Genesis 32:1–32

Genesis 32:1–32

Jacob’s encounter with the angels of God and the “camp of God” (Gen 32:1–2) reminds him of the continued presence of God and the protection of God, as he moves closer to a rendezvous with Esau, who, when we last heard of him, had been harboring homicidal inclinations towards his heel-grabbing younger brother (27:41). There is a hint that this “camp of God” may have been the armies of heaven; the only other instance of “camp of God” in the OT is a military reference (1 Chr 12:22)—all the more reason for Jacob to have felt confident.

God’s strengthening presence.

The rest of the first episode of this chapter describes the efforts of Jacob at mollification. He is desperately seeking Esau’s “grace/favor” (Gen 32:5), “greatly afraid and distressed” (32:7), despite God’s promises (31:3) and a magnificent theophany (32:1–2).

But flattery with the promise of cattle did not seem to have accomplished much with Esau (32:3–6). So, fearing that Esau has not been appeased, Jacob tries God next (32:9–12). This is the first time in the Jacob Story that he turns to God for help, the first time he calls himself God’s servant. In fact, this is the first time in the narrative that Jacob is said to have prayed, prompted, no doubt, by the seriousness of the current crisis.

Earlier Jacob called Esau his “lord,” and himself Esau’s “servant” (32:4, 5). In contrast, when Jacob prays to God, Esau is simply his “brother” (32:11), perhaps pointing to a manipulative approach with regard to his sibling. Instead, in his prayer he labels himself a “servant” of God; only to become a “servant” of Esau again later (32:18, 20). Jacob is willing to be the “servant” of whoever will keep him from harm, whether it be God or Esau. Jacob seems willing to manipulate both.

Following his prayer, Jacob engages in some frenetic activity, sending 550 animals to Esau (32:13–21). Jacob calls his gift a “present” (32:13, 18, 20; the Hebrew word also means “sacrifice,” as in Lev 2:1, 4, 5, 6, 15), to “appease” (also means “atonement,” as in Lev 1:4; 4:20, 26, 31, 35; etc.), so that Esau would “accept” him (Gen 33:10; also in cultic contexts: Lev 1:4; 7:18; 19:7; 22:23, 25, 27; etc.). Jacob seems to be attempting a propitiation, seeing Esau almost as deity. He is confused: “Who will save me? God? Esau?”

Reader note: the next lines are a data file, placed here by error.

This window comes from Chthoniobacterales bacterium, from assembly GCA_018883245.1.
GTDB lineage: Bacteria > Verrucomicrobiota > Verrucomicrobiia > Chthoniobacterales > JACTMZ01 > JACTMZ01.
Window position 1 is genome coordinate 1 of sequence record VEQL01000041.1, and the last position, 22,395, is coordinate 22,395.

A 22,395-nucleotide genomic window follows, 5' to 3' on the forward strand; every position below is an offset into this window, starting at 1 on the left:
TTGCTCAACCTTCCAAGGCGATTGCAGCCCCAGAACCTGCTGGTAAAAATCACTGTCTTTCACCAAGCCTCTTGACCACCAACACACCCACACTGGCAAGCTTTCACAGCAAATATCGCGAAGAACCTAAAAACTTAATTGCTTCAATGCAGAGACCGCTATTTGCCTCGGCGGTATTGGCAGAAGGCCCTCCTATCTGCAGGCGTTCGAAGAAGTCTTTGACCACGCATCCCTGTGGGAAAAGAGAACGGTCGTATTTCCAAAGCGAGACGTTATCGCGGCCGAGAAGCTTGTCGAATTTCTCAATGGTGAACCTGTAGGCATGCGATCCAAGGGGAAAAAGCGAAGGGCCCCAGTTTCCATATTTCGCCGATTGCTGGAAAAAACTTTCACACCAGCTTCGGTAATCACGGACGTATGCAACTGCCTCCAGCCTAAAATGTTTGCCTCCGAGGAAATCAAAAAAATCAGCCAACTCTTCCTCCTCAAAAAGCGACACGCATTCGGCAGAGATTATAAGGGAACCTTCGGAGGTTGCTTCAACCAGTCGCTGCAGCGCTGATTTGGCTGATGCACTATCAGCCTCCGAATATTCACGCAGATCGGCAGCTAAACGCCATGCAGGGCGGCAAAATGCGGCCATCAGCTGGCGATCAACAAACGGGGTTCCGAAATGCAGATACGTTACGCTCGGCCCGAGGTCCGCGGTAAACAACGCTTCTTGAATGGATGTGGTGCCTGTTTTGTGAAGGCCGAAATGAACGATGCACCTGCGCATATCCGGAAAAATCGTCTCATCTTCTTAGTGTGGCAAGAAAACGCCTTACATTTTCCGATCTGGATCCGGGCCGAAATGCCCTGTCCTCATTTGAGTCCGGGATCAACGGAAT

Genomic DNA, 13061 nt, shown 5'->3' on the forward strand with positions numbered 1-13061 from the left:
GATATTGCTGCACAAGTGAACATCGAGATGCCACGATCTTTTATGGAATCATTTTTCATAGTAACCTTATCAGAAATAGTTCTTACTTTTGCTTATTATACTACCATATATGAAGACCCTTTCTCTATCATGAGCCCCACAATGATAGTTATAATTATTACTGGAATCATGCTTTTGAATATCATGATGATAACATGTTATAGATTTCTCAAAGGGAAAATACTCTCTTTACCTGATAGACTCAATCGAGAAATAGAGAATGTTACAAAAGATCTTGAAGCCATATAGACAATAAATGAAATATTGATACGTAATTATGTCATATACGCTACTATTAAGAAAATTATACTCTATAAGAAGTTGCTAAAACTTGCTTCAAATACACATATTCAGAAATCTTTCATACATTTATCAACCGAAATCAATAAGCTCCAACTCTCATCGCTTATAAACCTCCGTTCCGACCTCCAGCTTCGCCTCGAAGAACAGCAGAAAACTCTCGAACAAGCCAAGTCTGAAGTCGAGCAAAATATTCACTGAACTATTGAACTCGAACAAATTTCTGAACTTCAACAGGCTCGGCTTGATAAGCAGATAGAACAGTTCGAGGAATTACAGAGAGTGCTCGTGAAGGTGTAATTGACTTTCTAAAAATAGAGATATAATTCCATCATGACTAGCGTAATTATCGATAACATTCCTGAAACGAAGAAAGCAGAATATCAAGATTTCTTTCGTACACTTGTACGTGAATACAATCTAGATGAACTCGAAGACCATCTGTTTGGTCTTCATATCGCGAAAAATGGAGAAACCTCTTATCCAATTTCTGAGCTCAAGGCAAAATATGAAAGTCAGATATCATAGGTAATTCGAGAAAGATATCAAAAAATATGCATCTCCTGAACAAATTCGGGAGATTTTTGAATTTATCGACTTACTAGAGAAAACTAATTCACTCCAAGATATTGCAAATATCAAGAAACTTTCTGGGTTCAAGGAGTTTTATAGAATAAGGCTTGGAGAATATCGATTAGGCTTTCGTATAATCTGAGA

All of Jacob’s feverish activities are literarily depicted as futile, for the entire event is shrouded in darkness: the transactions begin and end at “night” (Gen 32:13, 21)

God’s strengthening presence, but one’s fear and attempts to manipulate others (and God)—signs of persisting darkness.

Jacob, now at his wits’ end, gets into a wrestling match with deity (32:30). Recognizing who it was he was tangling with, Jacob asks to be blessed, refusing to let go until he gets the blessing (32:26). All these many decades, he had been trying to secure one blessing or another by his own wheeling and dealing, by heel-grabbing and back-stabbing, by manipulating, conniving, cheating, and deceiving. Finally, here, he realizes that the true source of blessing is God alone.

God’s strengthening presence, but Jacob’s fear and attempts to manipulate Esau—signs of persisting darkness. Jacob’s recognition of the true source of blessing.

God responds to Jacob’s request with a name-change, from “Jacob” to “Israel” (32:27–28)—“God fights,” that is, “God fights for you (so you don’t need to fight for yourself).” And then the man who has been chasing blessing all his life is blessed (32:29)! And overpowered by his divine wrestling partner, Jacob would limp for the rest of his life, a silent testimony to his lack of self-sufficiency and to the absolute sufficiency of Yahweh who would fight for him.

What began at night (32:24) now ends at dawn (32:31). The sun did not just rise, but it “rose upon him” (32:31).

God’s strengthening presence, but one’s fear and attempts to manipulate others (and God)—signs of persisting darkness. Contrasted with one’s recognition of the true source of blessing, and God’s promise to fight for one—signs of a new dawn.

To keep it short and in a single sentence:

Remembering that God fights for him/her, the child of God lives life with confidence and fearlessness.

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